September 25, 2011

John Christie: There's peace in Friendship

The birthplace of the famous sloop has turmoil in its history, but now it's a prime midcoast spot for protected paddling.

By John Christie

It's hard to believe, on a quiet September morning in a kayak in Friendship Harbor, that this was the same place that was raided twice during the French and Indian War in the mid-1700s, where settlers were killed and scalped as they sought refuge in a fort on Garrison Island.

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John Christie paddles by Friendship Long Island, which shelters the waters off the midcoast town.

Gregory Rec/Staff Photographer

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Christie passes a Friendship Sloop moored in the harbor. The classic sailboats were used for fishing in the late 1800s and early 1900s.

Gregory Rec/Staff Photographer

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Or that this picture-perfect coastal Maine community bustled in the late 1800s, with a population not much less than its current 1,200 or so people, and featured two shipbuilders, two gristmills, a shingle mill, three sawmills and assorted manufacturers of sails, carriages, boots and shoes.

It was those shipbuilders who incorporated the lines of Gloucester fishing vessels into the world-renowned Friendship Sloop. The early sloops ranged in length from 20 to 50 feet, with the average running between 30 and 40 feet. They shared the same elliptical stern, and most had a clipper bow and were gaff-rigged. The one thing they all shared was a preset formula: the beam equaled one-third the overall length, and the length of the mast equaled the overall length plus half the draft.

So did Muscongus Bay earn a special place in the eyes of fishermen and sailors for the abundance of this now-classic craft. At the turn of the last century, they were used in seining for herring, hand-lining for cod, sword fishing, mackereling and, of course, lobstering.

I can only imagine what it must have been like to haul and bait traps while managing the sail and staying off the rocks with a boat that drafted about five feet.

On a recent morn, I paddled amongst some of these classics as well as modern-day lobster and cruising boats, as I drank in the beauty of the harbor, the village and the islands. Although it was "thickafog," in the lobstermen's vernacular, the ghosts of Friendship's past appeared as I paddled past, not the least of them being Gladiator, a still-beautiful sloop built in 1902, lying on her mooring.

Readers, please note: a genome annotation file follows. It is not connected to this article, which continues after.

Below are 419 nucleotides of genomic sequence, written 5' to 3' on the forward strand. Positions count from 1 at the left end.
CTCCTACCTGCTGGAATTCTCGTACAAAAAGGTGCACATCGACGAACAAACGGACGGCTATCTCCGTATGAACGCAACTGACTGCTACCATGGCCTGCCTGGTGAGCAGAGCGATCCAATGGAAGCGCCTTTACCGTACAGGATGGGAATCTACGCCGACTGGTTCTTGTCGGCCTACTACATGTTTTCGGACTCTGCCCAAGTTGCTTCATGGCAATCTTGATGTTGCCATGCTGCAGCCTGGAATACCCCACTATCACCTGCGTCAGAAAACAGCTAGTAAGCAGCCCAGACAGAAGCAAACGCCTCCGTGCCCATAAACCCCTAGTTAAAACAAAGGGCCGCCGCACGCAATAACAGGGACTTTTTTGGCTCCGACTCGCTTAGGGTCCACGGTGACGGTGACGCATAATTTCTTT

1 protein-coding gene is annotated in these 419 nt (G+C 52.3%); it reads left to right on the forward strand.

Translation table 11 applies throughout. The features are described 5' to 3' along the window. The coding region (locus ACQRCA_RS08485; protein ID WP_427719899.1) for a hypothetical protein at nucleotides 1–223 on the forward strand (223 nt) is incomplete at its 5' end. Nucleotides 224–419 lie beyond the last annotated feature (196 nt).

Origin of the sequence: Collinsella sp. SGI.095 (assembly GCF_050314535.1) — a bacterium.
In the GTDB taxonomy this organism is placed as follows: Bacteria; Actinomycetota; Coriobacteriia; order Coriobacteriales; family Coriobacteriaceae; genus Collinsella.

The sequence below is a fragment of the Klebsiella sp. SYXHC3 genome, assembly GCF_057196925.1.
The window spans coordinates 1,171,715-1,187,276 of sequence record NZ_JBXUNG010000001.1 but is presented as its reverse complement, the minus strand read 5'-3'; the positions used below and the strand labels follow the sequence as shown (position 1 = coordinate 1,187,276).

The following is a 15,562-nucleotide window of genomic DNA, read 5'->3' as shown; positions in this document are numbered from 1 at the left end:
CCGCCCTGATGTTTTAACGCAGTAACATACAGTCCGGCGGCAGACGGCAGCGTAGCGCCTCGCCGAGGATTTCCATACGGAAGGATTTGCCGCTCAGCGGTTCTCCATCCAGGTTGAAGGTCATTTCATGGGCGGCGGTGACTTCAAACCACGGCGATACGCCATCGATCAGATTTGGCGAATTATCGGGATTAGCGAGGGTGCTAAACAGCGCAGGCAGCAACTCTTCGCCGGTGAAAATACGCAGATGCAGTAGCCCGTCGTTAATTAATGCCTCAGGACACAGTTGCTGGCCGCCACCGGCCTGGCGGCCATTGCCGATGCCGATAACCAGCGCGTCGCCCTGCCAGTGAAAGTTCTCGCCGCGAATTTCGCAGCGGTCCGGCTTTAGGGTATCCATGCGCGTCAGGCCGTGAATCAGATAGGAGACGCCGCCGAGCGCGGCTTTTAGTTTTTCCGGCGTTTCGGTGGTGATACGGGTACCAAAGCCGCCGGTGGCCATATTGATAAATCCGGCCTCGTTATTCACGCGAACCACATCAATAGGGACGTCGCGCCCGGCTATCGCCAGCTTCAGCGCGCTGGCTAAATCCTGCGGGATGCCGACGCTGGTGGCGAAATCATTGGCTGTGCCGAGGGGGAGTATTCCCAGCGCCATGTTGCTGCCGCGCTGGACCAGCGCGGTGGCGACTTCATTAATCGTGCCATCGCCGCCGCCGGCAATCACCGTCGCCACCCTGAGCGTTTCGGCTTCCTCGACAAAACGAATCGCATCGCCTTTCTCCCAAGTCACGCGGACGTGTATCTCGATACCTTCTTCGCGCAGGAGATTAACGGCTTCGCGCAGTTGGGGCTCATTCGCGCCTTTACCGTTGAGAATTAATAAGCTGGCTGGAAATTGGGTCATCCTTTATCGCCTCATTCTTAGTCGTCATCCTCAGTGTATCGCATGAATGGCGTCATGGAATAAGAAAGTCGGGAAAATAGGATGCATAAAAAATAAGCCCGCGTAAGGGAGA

Kayaking Friendship and Muscongus Bay is a special treat, regardless of the weather, and it's easy to get there. From the south, it's only about a dozen miles down Route 220 from Waldoboro, and about the same distance down Route 97 from South Warren/Thomaston if you're coming from the north.

When you reach the center of the tiny village, take the Bradford Point Road at the Hahn Community Center for about a mile to a public launching site, where one can walk to Garrison Island at low tide. I like launching there, instead of the town landing on the harbor, as this gives you a wonderful view of the harbor as you pass either inside Garrison Island when the tide's in, or out around it if it's out.

Friendship Long Island provides great protection, so you'll often find placid paddling even when the seas outside are running a little high, and exploring its entire perimeter is a half-day of some of the best coastal Maine kayaking you'll find anywhere.

Ospreys circle and cry, seals bask and other sea birds fill the air. You'll see lobstermen at work, pulling traps or unloading their catch and taking on bait at the Co-op.

Out around the south end of Friendship Long, you'll pass inside Cranberry Island and back along the east side to your launch site.

If the seas are favorable, and you're up for a little more serious ocean kayaking, you might consider paddling six miles out to the Franklin Island National Wildlife Refuge. The 12-acre island, part of the Maine Coastal Islands National Wildlife Refuge, supports nesting gulls, eiders, black-crowned night herons, Leach's storm petrels and ospreys.

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Additional Photos

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A sign outside Archie Wallace’s store in Friendship lets visitors know they can fill up their car or bike tires for free.

Staff Photographer/Gregory Rec

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Cormorants gather on a float in Friendship Harbor.

Gregory Rec/Staff Photographer


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